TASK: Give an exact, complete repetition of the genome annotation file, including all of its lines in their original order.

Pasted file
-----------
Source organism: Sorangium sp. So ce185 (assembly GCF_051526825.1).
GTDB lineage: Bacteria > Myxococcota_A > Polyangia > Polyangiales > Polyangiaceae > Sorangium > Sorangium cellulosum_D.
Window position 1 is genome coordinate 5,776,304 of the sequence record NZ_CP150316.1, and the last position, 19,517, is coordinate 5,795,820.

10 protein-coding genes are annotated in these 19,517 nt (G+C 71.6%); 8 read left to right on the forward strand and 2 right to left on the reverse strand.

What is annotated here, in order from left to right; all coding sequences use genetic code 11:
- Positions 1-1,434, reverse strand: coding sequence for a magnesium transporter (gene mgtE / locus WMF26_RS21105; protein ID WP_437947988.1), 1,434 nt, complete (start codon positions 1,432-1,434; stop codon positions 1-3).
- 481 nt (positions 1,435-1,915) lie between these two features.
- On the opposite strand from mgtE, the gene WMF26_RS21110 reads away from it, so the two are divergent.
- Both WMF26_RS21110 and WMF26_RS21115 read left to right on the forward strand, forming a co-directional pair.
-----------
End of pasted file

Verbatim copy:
Source organism: Sorangium sp. So ce185 (assembly GCF_051526825.1).
GTDB lineage: Bacteria > Myxococcota_A > Polyangia > Polyangiales > Polyangiaceae > Sorangium > Sorangium cellulosum_D.
Window position 1 is genome coordinate 5,776,304 of the sequence record NZ_CP150316.1, and the last position, 19,517, is coordinate 5,795,820.

10 protein-coding genes are annotated in these 19,517 nt (G+C 71.6%); 8 read left to right on the forward strand and 2 right to left on the reverse strand.

What is annotated here, in order from left to right; all coding sequences use genetic code 11:
- Positions 1-1,434, reverse strand: coding sequence for a magnesium transporter (gene mgtE / locus WMF26_RS21105; protein ID WP_437947988.1), 1,434 nt, complete (start codon positions 1,432-1,434; stop codon positions 1-3).
- 481 nt (positions 1,435-1,915) lie between these two features.
- On the opposite strand from mgtE, the gene WMF26_RS21110 reads away from it, so the two are divergent.
- Both WMF26_RS21110 and WMF26_RS21115 read left to right on the forward strand, forming a co-directional pair.